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19 June, 2015

Louis Fleming played a leading role in building arts centres, theatres and concert halls in the UK, mainland Europe and the US

Louis Fleming, who has died aged 89, had two careers, both involving theatre and the arts. In London during the 1960s he helped to set up an arts centre in the Westminster theatre (since destroyed and rebuilt as the St James theatre). Later, he moved into consultancy, and played a leading role in the creation of arts centres, theatres and concert halls in the UK (the Lowry Centre in Salford), mainland Europe (Oslo opera house) and the US, usually as part of urban regeneration schemes.

Louis and his twin brother Bob were born in London of an American mother, Helen (nee Hyde) and a Canadian father, Austin. A pilot during the first world war, Austin was awarded the military cross, and after it ended he went into business. The family moved back to Canada in the early 1930s, and Louis attended school in Ontario. Towards the end of the second world war he served in the Royal Canadian Navy.

Looking for a fresh challenge in peacetime, he found his way to Mackinac Island, the centre established in the US by Moral Re-Armament (MRA), a spiritual organisation that had been established to promote “a hate-free, fear-free, greed-free” world in the buildup to the war (the organisation has been renamed Initiatives for Change). He was immediately drawn to the MRA’s theatrical productions, and found that he had a technical and creative aptitude for stage lighting. He created innovative lighting for the musical Jotham Valley, which played in Hollywood and on Broadway in 1951, and the following year went with a team of colleagues on a tour of Ceylon (now Sri Lanka), India and Pakistan.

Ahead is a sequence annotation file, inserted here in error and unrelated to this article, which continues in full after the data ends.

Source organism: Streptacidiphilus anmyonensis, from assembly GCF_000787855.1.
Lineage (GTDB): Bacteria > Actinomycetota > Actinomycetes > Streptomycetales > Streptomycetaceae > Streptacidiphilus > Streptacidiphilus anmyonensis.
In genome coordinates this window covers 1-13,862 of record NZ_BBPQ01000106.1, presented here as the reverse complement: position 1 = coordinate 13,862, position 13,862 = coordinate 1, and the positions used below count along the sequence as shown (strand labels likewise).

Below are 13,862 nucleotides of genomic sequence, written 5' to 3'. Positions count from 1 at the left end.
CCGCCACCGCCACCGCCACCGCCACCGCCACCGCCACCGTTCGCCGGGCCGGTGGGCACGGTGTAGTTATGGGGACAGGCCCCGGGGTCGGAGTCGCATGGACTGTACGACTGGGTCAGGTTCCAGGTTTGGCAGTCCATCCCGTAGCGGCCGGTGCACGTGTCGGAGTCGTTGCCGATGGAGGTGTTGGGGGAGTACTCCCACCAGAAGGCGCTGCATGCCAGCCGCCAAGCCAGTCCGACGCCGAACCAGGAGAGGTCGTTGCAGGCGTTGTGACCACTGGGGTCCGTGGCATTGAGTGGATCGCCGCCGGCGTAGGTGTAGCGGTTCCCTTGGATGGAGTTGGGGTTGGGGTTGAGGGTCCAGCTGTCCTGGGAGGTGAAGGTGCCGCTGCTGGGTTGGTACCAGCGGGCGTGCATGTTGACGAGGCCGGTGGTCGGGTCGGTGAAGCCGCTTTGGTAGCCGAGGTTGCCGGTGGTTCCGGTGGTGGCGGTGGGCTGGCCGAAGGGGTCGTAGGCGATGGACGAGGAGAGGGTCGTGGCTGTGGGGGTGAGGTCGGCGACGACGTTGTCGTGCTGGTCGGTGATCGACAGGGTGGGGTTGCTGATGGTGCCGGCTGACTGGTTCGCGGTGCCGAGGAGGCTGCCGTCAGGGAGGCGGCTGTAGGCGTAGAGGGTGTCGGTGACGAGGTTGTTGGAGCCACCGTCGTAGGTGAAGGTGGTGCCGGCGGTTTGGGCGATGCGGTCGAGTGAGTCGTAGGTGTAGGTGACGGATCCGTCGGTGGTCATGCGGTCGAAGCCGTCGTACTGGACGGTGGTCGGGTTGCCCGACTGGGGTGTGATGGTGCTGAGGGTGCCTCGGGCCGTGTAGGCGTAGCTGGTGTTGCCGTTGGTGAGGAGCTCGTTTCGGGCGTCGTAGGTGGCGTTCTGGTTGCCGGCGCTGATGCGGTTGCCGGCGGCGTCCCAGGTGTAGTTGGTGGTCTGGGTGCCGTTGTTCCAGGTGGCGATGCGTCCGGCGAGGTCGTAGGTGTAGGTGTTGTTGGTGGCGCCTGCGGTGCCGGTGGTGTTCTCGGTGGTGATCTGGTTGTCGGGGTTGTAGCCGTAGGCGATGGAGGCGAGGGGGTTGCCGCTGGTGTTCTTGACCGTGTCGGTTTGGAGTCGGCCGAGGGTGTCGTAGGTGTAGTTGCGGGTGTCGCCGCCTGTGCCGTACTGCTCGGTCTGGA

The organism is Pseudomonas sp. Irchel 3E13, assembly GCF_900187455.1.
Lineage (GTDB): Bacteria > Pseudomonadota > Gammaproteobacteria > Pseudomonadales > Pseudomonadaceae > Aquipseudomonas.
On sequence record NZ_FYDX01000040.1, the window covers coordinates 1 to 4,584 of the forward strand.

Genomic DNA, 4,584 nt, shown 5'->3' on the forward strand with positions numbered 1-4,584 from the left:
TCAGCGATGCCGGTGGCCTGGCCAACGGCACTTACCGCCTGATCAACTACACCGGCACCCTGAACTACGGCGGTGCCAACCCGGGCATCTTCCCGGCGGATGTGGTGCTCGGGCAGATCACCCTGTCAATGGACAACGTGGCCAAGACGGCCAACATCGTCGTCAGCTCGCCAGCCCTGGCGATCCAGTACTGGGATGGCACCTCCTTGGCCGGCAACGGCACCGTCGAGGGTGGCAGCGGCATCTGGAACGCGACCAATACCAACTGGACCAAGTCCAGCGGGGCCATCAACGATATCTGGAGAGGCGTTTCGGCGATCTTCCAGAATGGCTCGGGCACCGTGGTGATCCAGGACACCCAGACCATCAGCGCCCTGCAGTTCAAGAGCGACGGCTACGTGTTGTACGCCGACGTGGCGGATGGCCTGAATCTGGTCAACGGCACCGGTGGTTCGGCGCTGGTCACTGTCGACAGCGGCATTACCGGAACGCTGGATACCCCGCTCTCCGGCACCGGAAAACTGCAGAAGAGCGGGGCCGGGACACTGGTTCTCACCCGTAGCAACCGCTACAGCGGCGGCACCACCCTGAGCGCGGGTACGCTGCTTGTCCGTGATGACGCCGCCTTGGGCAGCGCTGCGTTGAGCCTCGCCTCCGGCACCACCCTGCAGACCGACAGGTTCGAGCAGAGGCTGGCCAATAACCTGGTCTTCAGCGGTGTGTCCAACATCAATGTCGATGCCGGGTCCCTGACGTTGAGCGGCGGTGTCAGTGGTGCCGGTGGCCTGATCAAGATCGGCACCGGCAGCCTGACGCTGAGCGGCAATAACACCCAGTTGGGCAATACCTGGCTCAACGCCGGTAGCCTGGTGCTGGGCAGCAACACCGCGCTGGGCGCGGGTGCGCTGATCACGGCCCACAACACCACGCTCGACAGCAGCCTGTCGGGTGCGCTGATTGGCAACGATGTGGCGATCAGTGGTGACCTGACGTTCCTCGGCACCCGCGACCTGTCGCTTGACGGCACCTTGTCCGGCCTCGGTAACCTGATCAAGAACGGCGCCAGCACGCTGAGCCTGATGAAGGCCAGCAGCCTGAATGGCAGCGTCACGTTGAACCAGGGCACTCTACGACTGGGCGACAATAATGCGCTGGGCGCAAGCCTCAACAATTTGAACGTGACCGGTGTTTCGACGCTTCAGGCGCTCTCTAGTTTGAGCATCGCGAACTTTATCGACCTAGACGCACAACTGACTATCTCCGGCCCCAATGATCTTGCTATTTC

In 1961 the trustees of the MRA-owned Westminster Theatre in London decided to launch a series of plays under their own management. Louis was invited to London to be stage manager. When the theatre was developed into an arts centre, Louis was involved in the planning, and was appointed its director when it opened in 1966.

Louis returned to Canada in 1975, working in theatre and arts consultancy, first for the firm Artec, and then, in 1982, moved again to become managing director of Theatre Projects’ New York office, providing sound and lighting equipment and services to theatres. He soon moved into the consulting arm of the company, which advises architects and town planners on the interior design and equipping theatres, arts centres and concert halls.

It became clear that the bigger the project, the more eye-watering the budget, the more delicate the negotiations with architects and city planners, the more Louis revelled in it. He was able to combine huge technical know-how with the skills of a diplomat.

In 1990 Louis and his wife Valerie returned to London, ostensibly to retire. But he remained a director of Theatre Projects Consultants until 2006.

Valerie died in 2008. He is survived by their daughter, Elaine, and his second wife, Anita.

Hugh Steadman Williams

First published in The Guardian online edition, 1 February 2015

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